Yarl’s Wood – A question for Labour bloggersFebruary 28, 2010 at 1:36 pm | Posted in Asylum, New Labour | 18 Comments
Because I possess a lousy news antennae, my choice for top story of the day isn’t the tightening in the opinion polls or David Cameron’s promise to ‘double up on change’. Instead, I was startled by yet more troubling allegations about the conditions at Yarl’s Wood. To add to the reported mistreatment of children and the four week hunger strike, the Observer has now obtained testimonies from people inside the facility that guards have been beating women:
Jacqui McKenzie of Birnberg Peirce said: “I have spoken to a client of mine in Yarl’s Wood and she has seen the bruising herself from the incident on 8 February. There is an atmosphere of real tension there.”
The images of the bruising show the injuries allegedly sustained during the incident by Denise McNeil, a 35-year-old Jamaican, who claims she was hit by staff and, since the disturbance, has been moved to London’s Holloway prison.
Meme Jallow, 26, from Gambia, who has been inside Yarl’s Wood for seven months, said: “A girl called Denise was by the windows. One officer took her and hit her by the face.”
Another hunger striker, a 37-year-old from Nigeria who asked to remain anonymous for fear of her asylum case being unfairly reviewed, said: “The security went outside and used shields like they do when there is a war. That is what they used to smash one of the women who was outside.”
Now, I’m not in the mood for hyperventilating this afternoon, and nothing new will be gained by just restating my belief that Yarl’s Wood should close immediately, with an apology offered to all who’ve been mistreated in these publicly-funded, privately-run quasi-prisons.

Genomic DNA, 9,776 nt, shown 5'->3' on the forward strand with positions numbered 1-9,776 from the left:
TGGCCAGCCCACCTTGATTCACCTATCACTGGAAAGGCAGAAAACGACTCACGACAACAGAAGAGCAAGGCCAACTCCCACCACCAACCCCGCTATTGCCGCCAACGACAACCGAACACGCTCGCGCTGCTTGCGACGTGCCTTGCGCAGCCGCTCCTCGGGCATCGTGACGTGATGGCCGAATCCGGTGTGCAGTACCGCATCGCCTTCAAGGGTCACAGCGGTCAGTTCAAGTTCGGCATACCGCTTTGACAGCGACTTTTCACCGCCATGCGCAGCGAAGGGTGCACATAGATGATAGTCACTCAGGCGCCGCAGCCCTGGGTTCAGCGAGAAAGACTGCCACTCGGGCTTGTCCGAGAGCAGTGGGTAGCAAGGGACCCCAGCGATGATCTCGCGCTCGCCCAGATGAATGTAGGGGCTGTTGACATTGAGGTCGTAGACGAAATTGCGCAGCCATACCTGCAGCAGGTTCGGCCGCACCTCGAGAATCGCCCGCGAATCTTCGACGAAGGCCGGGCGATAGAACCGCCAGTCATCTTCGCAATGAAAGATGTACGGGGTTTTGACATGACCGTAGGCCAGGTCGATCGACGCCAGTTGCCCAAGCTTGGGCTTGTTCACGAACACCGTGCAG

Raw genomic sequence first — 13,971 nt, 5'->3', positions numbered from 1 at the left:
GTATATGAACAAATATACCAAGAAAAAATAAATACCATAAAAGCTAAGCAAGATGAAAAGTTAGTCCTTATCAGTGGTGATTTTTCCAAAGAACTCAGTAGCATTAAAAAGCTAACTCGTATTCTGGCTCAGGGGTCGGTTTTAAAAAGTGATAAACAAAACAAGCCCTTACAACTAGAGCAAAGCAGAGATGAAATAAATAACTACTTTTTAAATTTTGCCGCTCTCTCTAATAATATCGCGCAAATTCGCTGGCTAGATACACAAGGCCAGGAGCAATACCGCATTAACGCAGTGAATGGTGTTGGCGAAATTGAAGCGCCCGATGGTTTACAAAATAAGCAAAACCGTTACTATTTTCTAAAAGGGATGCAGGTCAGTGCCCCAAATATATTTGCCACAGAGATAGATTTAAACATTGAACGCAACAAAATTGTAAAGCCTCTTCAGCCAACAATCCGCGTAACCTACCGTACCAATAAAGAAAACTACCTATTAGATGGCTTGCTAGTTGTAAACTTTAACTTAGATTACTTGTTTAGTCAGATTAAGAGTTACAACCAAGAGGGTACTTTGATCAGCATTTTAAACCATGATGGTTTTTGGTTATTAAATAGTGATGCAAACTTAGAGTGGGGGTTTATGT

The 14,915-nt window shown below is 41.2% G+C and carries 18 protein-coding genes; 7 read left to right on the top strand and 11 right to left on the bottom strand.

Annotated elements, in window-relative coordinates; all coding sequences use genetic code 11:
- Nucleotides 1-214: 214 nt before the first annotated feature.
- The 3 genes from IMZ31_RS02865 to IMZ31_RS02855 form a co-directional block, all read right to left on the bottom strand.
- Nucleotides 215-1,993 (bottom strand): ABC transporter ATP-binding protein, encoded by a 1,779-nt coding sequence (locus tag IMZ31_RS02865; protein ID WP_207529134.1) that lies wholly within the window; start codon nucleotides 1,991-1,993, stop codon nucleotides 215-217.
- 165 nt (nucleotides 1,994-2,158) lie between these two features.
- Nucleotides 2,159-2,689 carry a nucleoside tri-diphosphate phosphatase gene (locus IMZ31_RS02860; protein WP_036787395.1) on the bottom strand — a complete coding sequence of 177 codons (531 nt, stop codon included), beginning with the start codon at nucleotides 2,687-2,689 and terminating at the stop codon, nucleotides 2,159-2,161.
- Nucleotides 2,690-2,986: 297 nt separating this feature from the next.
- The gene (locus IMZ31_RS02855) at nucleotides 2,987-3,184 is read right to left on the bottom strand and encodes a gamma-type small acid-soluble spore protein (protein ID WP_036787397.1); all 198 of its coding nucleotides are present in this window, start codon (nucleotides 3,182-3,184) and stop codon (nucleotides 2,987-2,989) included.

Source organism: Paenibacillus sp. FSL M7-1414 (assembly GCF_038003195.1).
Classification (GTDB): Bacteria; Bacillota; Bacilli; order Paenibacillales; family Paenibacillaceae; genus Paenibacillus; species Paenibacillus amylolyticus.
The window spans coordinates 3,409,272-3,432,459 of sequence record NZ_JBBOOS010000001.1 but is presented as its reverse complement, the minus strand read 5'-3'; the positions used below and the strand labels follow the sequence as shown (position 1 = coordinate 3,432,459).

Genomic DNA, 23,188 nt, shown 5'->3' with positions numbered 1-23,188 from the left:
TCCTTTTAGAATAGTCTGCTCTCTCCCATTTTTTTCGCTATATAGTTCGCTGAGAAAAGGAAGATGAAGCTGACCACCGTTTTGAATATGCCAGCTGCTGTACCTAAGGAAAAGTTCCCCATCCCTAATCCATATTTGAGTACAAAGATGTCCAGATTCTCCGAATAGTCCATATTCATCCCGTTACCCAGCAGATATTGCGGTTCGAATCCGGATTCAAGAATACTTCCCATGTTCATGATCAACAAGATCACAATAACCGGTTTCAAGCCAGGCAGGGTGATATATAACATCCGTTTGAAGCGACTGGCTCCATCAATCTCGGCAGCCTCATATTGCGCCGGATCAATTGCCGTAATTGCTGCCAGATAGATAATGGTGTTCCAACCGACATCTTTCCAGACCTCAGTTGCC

Instead, I wanted to guage the opinion of Labour members/voters/activists – the grassroots blog-writers and door-knockers who are the best face of an otherwise haggard-looking party.
When I learned the existence of these centres back in my more idealistic youth, it was a discovery which began my gradual estrangement from the Labour Party. I did not want to be a part of any political party which, when in government, incarcerated asylum seekers, particularly when the motivations for doing so seemed deeply craven.
Though I may have moderated in the intervening years, that remains my view. Furthermore, whilst I cannot generalise to the rest of my generation, when your formative political experiences are of a state acting punitively towards society’s most vulnerable, you may be less inclined to regard the state as a potential force for good.
I realise, of course, that there’ll be plenty within the Labour Party who’re equally opposed to Yarl’s Wood and its ilk, and I’m sympathetic to the argument that you can only change a party from the inside. What I’m curious about is whether there is any scope for change. Is this the kind of issue which enrages local activists? Are there enough of them to demand a change of approach by the party leadership? Will we ever hear a Labour leader complaining about the treatment of asylum seekers rather than excusing it?
To find out, I’m going to pull my first ever tagging trick and ask Dr Phil, Don Paskini, Though Cowards Flinch and any of my Labour-voting readers (the ones I haven’t already scared off). Can Labour get any more liberal on this issue, or I expect this squalid status quo to remain, and get over it?